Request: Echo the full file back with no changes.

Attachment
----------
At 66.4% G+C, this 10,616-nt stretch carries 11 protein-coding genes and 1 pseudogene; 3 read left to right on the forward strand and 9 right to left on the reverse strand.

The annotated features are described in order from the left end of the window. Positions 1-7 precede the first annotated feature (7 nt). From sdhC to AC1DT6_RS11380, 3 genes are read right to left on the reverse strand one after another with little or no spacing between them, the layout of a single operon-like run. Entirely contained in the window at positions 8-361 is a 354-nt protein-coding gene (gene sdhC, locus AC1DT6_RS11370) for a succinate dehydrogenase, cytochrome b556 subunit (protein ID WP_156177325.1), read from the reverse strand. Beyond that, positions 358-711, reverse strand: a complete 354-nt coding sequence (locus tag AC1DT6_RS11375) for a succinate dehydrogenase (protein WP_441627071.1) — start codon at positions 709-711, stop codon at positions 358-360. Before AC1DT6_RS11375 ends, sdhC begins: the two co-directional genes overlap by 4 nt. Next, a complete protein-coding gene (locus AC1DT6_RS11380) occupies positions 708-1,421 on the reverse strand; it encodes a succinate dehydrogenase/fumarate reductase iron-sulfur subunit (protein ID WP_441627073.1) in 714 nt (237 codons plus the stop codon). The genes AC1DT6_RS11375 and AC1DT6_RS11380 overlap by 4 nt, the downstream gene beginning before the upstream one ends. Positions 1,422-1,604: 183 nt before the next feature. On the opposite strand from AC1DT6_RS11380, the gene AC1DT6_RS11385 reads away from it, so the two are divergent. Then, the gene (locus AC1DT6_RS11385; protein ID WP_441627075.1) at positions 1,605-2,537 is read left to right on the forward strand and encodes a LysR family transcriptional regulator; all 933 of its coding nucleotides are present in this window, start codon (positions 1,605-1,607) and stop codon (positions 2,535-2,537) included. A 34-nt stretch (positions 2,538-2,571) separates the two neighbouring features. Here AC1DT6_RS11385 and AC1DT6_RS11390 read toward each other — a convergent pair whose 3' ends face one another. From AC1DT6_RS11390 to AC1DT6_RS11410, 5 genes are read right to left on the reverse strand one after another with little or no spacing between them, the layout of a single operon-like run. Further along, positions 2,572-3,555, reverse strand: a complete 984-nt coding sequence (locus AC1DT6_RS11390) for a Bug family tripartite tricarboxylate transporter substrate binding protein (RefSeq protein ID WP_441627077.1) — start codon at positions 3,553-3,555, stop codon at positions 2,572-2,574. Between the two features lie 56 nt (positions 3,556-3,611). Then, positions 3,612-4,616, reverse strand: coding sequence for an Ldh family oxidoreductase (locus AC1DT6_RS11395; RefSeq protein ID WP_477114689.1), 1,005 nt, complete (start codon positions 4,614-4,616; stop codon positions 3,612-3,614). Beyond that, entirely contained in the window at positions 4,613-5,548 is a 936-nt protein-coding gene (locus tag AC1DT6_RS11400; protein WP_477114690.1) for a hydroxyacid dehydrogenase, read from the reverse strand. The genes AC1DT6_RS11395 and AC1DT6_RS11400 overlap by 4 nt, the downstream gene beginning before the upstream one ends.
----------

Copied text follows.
At 66.4% G+C, this 10,616-nt stretch carries 11 protein-coding genes and 1 pseudogene; 3 read left to right on the forward strand and 9 right to left on the reverse strand.

The annotated features are described in order from the left end of the window. Positions 1-7 precede the first annotated feature (7 nt). From sdhC to AC1DT6_RS11380, 3 genes are read right to left on the reverse strand one after another with little or no spacing between them, the layout of a single operon-like run. Entirely contained in the window at positions 8-361 is a 354-nt protein-coding gene (gene sdhC, locus AC1DT6_RS11370) for a succinate dehydrogenase, cytochrome b556 subunit (protein ID WP_156177325.1), read from the reverse strand. Beyond that, positions 358-711, reverse strand: a complete 354-nt coding sequence (locus tag AC1DT6_RS11375) for a succinate dehydrogenase (protein WP_441627071.1) — start codon at positions 709-711, stop codon at positions 358-360. Before AC1DT6_RS11375 ends, sdhC begins: the two co-directional genes overlap by 4 nt. Next, a complete protein-coding gene (locus AC1DT6_RS11380) occupies positions 708-1,421 on the reverse strand; it encodes a succinate dehydrogenase/fumarate reductase iron-sulfur subunit (protein ID WP_441627073.1) in 714 nt (237 codons plus the stop codon). The genes AC1DT6_RS11375 and AC1DT6_RS11380 overlap by 4 nt, the downstream gene beginning before the upstream one ends. Positions 1,422-1,604: 183 nt before the next feature. On the opposite strand from AC1DT6_RS11380, the gene AC1DT6_RS11385 reads away from it, so the two are divergent. Then, the gene (locus AC1DT6_RS11385; protein ID WP_441627075.1) at positions 1,605-2,537 is read left to right on the forward strand and encodes a LysR family transcriptional regulator; all 933 of its coding nucleotides are present in this window, start codon (positions 1,605-1,607) and stop codon (positions 2,535-2,537) included. A 34-nt stretch (positions 2,538-2,571) separates the two neighbouring features. Here AC1DT6_RS11385 and AC1DT6_RS11390 read toward each other — a convergent pair whose 3' ends face one another. From AC1DT6_RS11390 to AC1DT6_RS11410, 5 genes are read right to left on the reverse strand one after another with little or no spacing between them, the layout of a single operon-like run. Further along, positions 2,572-3,555, reverse strand: a complete 984-nt coding sequence (locus AC1DT6_RS11390) for a Bug family tripartite tricarboxylate transporter substrate binding protein (RefSeq protein ID WP_441627077.1) — start codon at positions 3,553-3,555, stop codon at positions 2,572-2,574. Between the two features lie 56 nt (positions 3,556-3,611). Then, positions 3,612-4,616, reverse strand: coding sequence for an Ldh family oxidoreductase (locus AC1DT6_RS11395; RefSeq protein ID WP_477114689.1), 1,005 nt, complete (start codon positions 4,614-4,616; stop codon positions 3,612-3,614). Beyond that, entirely contained in the window at positions 4,613-5,548 is a 936-nt protein-coding gene (locus tag AC1DT6_RS11400; protein WP_477114690.1) for a hydroxyacid dehydrogenase, read from the reverse strand. The genes AC1DT6_RS11395 and AC1DT6_RS11400 overlap by 4 nt, the downstream gene beginning before the upstream one ends.